A U.S. federal judge on Tuesday approved one of the largest consumer settlements in U.S. history, a $14.7 billion settlement that could remove nearly half a million diesel-powered cars off U.S. roads.
U.S. District Court Judge Charles Breyer in San Francisco (who declined to rule on the settlement last Tuesday so as to accommodate objections from members to the class action lawsuit who wanted bigger payouts) approved the sweeping agreement between VW and Audi owners, the government, California regulators and Volkswagen.
The settlement covers certain Volkswagen and Audi “clean diesel” vehicles with 2.0-liter TDI engines. The parties are still negotiating claims related to 3.0-liter engines.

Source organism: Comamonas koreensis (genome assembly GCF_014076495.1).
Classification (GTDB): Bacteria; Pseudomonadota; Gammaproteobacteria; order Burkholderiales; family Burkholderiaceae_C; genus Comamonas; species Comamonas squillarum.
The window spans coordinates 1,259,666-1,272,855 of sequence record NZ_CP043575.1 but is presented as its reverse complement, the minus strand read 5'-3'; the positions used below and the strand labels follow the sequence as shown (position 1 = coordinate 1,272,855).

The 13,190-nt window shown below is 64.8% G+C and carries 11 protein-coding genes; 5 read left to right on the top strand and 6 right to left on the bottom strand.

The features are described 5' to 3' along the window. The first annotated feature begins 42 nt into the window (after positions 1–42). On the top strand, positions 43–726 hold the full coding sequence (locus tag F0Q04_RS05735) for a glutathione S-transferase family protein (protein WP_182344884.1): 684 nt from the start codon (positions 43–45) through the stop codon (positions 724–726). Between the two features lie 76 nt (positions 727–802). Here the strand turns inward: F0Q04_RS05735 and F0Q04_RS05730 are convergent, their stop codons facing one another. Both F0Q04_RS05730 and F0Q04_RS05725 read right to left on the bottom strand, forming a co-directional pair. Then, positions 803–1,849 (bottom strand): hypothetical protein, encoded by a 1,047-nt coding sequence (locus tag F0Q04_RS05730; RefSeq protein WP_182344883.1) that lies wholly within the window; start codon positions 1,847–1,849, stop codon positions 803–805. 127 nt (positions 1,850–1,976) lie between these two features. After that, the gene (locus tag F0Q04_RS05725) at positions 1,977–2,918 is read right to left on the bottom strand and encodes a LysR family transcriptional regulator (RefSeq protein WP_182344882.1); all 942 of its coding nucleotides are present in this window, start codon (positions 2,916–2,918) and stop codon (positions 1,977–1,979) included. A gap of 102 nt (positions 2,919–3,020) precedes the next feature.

“Given the risks of prolonged litigation, the immediate settlement of this matter is far preferable,” Breyer said in a 48-page order. “As the court stated at the outset, the priority was to get the polluting cars off the road as soon as possible. The settlement does that.”
Breyer made no modifications and found the settlement meets the standards for approval.
Volkswagen admitted in September 2015 that it had installed software in its TDI clean diesel cars which allowed it to cheat emissions tests, tricking regulators into allowing the cars on the road.
Volkswagen drivers sued the company for fraud, breach of contract, unjust enrichment and racketeering, and violations of consumer protection laws in every state.
The company is still facing criminal investigations by the U.S. Justice Department and German prosecutors. The U.S. probe could lead to additional financial penalties and criminal indictments.